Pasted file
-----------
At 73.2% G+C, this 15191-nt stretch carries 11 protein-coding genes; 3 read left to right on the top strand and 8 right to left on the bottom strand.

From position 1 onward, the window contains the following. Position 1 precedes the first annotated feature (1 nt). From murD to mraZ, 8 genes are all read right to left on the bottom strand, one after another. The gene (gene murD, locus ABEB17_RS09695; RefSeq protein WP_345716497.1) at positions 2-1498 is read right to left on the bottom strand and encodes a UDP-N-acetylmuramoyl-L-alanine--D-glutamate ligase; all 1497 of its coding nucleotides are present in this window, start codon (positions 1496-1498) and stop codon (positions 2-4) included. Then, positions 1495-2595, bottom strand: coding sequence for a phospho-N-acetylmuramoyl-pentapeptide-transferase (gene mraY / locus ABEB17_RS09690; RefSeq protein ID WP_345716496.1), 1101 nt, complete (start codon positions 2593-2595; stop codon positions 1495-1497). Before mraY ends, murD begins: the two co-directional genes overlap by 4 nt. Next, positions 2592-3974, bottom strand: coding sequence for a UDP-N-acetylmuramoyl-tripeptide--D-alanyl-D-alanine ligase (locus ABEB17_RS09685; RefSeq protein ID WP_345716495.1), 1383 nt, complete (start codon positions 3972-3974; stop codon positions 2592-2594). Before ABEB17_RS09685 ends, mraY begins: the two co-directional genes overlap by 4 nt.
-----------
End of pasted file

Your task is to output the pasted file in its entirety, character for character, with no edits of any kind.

At 73.2% G+C, this 15191-nt stretch carries 11 protein-coding genes; 3 read left to right on the top strand and 8 right to left on the bottom strand.

From position 1 onward, the window contains the following. Position 1 precedes the first annotated feature (1 nt). From murD to mraZ, 8 genes are all read right to left on the bottom strand, one after another. The gene (gene murD, locus ABEB17_RS09695; RefSeq protein WP_345716497.1) at positions 2-1498 is read right to left on the bottom strand and encodes a UDP-N-acetylmuramoyl-L-alanine--D-glutamate ligase; all 1497 of its coding nucleotides are present in this window, start codon (positions 1496-1498) and stop codon (positions 2-4) included. Then, positions 1495-2595, bottom strand: coding sequence for a phospho-N-acetylmuramoyl-pentapeptide-transferase (gene mraY / locus ABEB17_RS09690; RefSeq protein ID WP_345716496.1), 1101 nt, complete (start codon positions 2593-2595; stop codon positions 1495-1497). Before mraY ends, murD begins: the two co-directional genes overlap by 4 nt. Next, positions 2592-3974, bottom strand: coding sequence for a UDP-N-acetylmuramoyl-tripeptide--D-alanyl-D-alanine ligase (locus ABEB17_RS09685; RefSeq protein ID WP_345716495.1), 1383 nt, complete (start codon positions 3972-3974; stop codon positions 2592-2594). Before ABEB17_RS09685 ends, mraY begins: the two co-directional genes overlap by 4 nt.